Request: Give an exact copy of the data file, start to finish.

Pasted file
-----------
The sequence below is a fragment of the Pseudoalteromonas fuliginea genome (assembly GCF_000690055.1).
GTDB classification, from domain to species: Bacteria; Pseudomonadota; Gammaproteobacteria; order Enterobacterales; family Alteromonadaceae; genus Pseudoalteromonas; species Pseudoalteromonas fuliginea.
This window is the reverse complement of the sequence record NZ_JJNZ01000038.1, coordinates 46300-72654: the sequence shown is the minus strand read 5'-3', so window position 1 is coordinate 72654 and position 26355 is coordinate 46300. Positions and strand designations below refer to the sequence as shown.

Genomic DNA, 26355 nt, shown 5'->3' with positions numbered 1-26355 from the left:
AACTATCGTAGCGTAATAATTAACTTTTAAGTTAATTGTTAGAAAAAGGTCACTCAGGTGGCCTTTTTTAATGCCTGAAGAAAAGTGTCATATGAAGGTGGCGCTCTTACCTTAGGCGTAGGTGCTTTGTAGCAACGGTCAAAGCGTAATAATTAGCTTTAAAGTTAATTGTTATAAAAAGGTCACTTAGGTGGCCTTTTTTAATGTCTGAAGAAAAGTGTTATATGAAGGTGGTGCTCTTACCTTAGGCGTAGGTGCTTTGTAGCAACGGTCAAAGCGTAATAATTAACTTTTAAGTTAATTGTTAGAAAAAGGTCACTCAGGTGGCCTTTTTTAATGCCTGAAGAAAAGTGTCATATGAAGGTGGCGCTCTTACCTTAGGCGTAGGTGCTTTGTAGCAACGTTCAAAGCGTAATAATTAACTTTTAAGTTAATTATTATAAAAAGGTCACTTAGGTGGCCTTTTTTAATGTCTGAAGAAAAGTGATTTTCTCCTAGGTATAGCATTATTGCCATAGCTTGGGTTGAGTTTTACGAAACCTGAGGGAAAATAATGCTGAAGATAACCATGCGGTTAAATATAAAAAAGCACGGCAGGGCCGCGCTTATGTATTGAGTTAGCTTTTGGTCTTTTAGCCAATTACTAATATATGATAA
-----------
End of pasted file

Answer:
The sequence below is a fragment of the Pseudoalteromonas fuliginea genome (assembly GCF_000690055.1).
GTDB classification, from domain to species: Bacteria; Pseudomonadota; Gammaproteobacteria; order Enterobacterales; family Alteromonadaceae; genus Pseudoalteromonas; species Pseudoalteromonas fuliginea.
This window is the reverse complement of the sequence record NZ_JJNZ01000038.1, coordinates 46300-72654: the sequence shown is the minus strand read 5'-3', so window position 1 is coordinate 72654 and position 26355 is coordinate 46300. Positions and strand designations below refer to the sequence as shown.

Genomic DNA, 26355 nt, shown 5'->3' with positions numbered 1-26355 from the left:
AACTATCGTAGCGTAATAATTAACTTTTAAGTTAATTGTTAGAAAAAGGTCACTCAGGTGGCCTTTTTTAATGCCTGAAGAAAAGTGTCATATGAAGGTGGCGCTCTTACCTTAGGCGTAGGTGCTTTGTAGCAACGGTCAAAGCGTAATAATTAGCTTTAAAGTTAATTGTTATAAAAAGGTCACTTAGGTGGCCTTTTTTAATGTCTGAAGAAAAGTGTTATATGAAGGTGGTGCTCTTACCTTAGGCGTAGGTGCTTTGTAGCAACGGTCAAAGCGTAATAATTAACTTTTAAGTTAATTGTTAGAAAAAGGTCACTCAGGTGGCCTTTTTTAATGCCTGAAGAAAAGTGTCATATGAAGGTGGCGCTCTTACCTTAGGCGTAGGTGCTTTGTAGCAACGTTCAAAGCGTAATAATTAACTTTTAAGTTAATTATTATAAAAAGGTCACTTAGGTGGCCTTTTTTAATGTCTGAAGAAAAGTGATTTTCTCCTAGGTATAGCATTATTGCCATAGCTTGGGTTGAGTTTTACGAAACCTGAGGGAAAATAATGCTGAAGATAACCATGCGGTTAAATATAAAAAAGCACGGCAGGGCCGCGCTTATGTATTGAGTTAGCTTTTGGTCTTTTAGCCAATTACTAATATATGATAA